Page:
Nick Saban healthy, mental grind became unsustainable with age
Health issues were not a factor in Nick Saban retiring as head coach at Alabama.
"In hiring coaches and recruiting players, my age started to become an issue. People wanted assurances I'd be here ... three years, five years, and it became harder to be honest about it," Saban said Thursday in an ESPN interview. "And to be honest, this last season was grueling. It was a real grind for us to come from where we stared to where we got to. It took a little more out of me than usual. When people mentioned the health issue, it was really just the grind of, 'can you do this the way you want to do it?' Can you do this the way you've always done it and be able to do it, and sustain it for the entire season.
"If I couldn't make a commitment to do that in the future the way I have to do it, I thought maybe this was the right time based on those two sets of circumstances."
Saban reiterated "There's no illness. Miss Terry is fine, I'm fine. When I was young, I could work until 2 in the morning and be back at 6. When you get a little older, that gets tougher. I'm sure people can relate to that."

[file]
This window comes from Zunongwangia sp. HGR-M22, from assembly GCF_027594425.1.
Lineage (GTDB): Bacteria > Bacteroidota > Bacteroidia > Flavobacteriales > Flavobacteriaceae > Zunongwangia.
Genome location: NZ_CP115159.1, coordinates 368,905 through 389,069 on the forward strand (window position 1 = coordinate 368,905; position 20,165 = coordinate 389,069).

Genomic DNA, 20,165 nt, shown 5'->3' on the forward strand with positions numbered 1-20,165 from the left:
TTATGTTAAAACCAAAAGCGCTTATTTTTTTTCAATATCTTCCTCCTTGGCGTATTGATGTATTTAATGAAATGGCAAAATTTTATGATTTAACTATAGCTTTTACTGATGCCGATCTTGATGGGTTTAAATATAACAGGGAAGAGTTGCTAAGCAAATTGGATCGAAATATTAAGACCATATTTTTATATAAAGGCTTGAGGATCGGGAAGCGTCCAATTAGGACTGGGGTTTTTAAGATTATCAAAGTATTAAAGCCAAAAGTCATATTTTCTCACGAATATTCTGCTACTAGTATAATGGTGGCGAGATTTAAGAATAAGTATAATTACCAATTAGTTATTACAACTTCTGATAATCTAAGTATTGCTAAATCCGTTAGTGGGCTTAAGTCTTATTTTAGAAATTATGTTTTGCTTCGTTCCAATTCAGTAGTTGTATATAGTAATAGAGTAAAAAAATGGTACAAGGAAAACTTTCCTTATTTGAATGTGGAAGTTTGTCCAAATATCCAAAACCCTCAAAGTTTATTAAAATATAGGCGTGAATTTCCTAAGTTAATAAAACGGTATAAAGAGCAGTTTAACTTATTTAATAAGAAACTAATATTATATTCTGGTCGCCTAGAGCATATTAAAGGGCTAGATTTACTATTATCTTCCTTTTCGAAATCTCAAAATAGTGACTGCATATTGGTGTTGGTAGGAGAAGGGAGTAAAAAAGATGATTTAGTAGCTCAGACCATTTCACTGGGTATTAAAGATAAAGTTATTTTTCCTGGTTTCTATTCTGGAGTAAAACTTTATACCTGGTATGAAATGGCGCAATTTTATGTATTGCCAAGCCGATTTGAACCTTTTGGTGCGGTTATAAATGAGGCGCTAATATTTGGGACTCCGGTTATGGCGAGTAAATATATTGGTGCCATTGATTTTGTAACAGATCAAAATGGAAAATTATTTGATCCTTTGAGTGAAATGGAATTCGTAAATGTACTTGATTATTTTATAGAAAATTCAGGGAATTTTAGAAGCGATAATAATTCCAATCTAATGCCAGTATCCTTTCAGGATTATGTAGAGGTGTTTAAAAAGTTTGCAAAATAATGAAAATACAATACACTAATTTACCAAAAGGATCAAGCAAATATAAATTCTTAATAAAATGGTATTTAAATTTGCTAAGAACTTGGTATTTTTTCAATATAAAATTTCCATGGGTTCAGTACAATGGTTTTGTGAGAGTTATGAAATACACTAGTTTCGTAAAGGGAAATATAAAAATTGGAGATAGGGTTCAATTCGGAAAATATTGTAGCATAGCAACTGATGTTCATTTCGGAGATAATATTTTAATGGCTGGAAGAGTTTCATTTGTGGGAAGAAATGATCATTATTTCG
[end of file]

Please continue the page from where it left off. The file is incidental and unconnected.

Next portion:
Saban, 72, won six of his seven national titles in his 17 seasons at Alabama, tying the school mark set by Bear Bryant. He finishes with a career mark of 297-71-1, 206 of those wins coming at Alabama (with 29 losses).
"I don't think there's any good time, especially when you're a coach. When you're a coach, you think you're going to coach forever," Saban told ESPN.
He led the Crimson Tide to nine Southeastern Conference championships.
Saban's Alabama teams missed the College Football Playoff just twice in 10 years of its existence while winning three national championships.
"Simply put, Nick Saban is one of the greatest coaches of all time, in any sport, and the University of Alabama is fortunate to have had him leading our football program for the past 17 seasons," Alabama athletic director Greg Byrne said. " He is the consummate coach, mentor and leader, and his impact is felt far beyond the football field.
Players learned directly from Saban of his decision on Wednesday at 4 p.m. Saban said it was important to him for every player to hear the news from him, and not wonder how much they meant to him because others reported the massive news before a team meeting.
NCAA rules permit players 30 days to enter the transfer portal following the change at head coach.
Byrne told players he hopes to have a good idea of Saban's replacement with 72 hours.
--Field Level Media
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